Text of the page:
If The Bed Falls In is a 320-page psychological thriller by Paul Casselle. It is difficult to know how interesting the cover and title are until after reading the entire novel. It was difficult for me to engage with the novel until Chapter Four. After that point, the novel was both interesting, intriguing, and confusing. Several of the principal characters have at least two names. That supports the psychological thriller component. This novel is a spy novel, a fantasy, a psychological thriller, and has an element that strays into philosophy. All elements display flashes of understated, sophisticated humor. It spent too long on my TBR shelf because of its slow start. I began the novel a couple of times, but the beginning was not engaging. There was something in the author’s promotional email that caused me to get past the slow beginning and now I am a Paul Casselle fan.
Tom begins the story in a state of despair. It is a generalized state and has no specific purpose; it is despair about life in general. Tom is a photographer of models, actors, and celebrities but it is almost a placeholder occupation as if he were waiting for something else to come along. Sarah is a girlfriend and companion which means they don’t sleep together daily. Longtime friends, Sarah has witnessed Tom’s slide into and out of addiction to various drugs of which cocaine was only one. Sarah posits that it is his past drug addiction that accounts for his despair and occasional delusions about what is real. Sarah is a doctor and suggests MRI scans to see if there is a physical reason for depression and flashes of déjà vu. This feeling is the center of the psychological element of the story.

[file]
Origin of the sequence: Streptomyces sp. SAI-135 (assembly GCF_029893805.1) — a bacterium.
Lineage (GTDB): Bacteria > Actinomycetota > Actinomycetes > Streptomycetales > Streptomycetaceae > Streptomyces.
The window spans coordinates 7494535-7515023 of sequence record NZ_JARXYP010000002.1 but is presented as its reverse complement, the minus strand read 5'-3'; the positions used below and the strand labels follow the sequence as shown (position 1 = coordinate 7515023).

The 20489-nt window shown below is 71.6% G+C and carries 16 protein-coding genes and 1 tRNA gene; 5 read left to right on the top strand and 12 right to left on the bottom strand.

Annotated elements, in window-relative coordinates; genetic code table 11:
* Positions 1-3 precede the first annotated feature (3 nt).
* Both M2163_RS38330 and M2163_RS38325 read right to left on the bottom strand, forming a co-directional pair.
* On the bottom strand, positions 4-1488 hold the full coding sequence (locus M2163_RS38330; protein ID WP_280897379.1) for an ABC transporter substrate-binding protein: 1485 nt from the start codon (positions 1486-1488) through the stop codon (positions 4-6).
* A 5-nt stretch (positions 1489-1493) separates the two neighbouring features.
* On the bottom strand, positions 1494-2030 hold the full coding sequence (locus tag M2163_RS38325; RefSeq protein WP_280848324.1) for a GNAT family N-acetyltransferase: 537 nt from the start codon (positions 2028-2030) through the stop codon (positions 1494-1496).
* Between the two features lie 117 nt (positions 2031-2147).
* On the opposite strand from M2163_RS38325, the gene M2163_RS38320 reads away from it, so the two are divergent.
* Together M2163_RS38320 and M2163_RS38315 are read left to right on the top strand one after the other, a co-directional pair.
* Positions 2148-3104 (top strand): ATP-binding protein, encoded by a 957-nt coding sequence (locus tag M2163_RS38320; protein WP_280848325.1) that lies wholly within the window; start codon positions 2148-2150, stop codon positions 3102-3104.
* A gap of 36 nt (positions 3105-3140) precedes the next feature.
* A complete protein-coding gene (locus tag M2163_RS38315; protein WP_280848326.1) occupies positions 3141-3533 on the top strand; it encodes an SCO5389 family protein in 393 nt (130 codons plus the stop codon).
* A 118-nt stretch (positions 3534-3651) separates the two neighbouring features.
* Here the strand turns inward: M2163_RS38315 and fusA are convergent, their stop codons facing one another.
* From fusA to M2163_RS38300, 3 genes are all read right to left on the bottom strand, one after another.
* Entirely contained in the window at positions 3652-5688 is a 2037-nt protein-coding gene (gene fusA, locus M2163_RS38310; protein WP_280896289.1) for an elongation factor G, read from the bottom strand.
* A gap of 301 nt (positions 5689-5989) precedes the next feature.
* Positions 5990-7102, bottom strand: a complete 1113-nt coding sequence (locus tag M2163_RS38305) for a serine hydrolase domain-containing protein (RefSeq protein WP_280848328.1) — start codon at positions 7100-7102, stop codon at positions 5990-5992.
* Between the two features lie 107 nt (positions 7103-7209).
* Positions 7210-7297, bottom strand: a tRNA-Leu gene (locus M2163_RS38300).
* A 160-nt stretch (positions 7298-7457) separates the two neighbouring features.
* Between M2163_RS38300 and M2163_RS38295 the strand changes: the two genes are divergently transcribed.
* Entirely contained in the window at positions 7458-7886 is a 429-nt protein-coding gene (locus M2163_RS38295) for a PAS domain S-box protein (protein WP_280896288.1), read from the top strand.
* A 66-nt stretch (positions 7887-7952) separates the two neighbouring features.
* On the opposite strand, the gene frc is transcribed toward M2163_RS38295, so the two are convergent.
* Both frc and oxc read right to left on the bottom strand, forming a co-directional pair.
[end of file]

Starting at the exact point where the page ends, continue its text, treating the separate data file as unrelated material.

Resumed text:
Tom Friday sometimes fades away to become Joseph Miller. Tom and Joseph are quite different physically. Joseph is the agent 007 archetype; he is a ninja, he has fighting skills, he can develop plans to get out of impossible situations at a moment’s notice, skilled in all types of weaponry and unarmed combat and possessing a youthful physique that allows him to function in a hostile world, Joseph always has a plan B. Tom is more middle age, he wheezes as he ascends the fire escape to his photography loft, and he is conscious of his middle-age paunch. Tom and Joseph fade in and out of existence at unpredictable times in disparate circumstances that do not have a common denominator. As the story proceeds, the two will become conscious of each other and there will be increasing bleed over of the two existences. This is where the psychological element encompasses fantasy.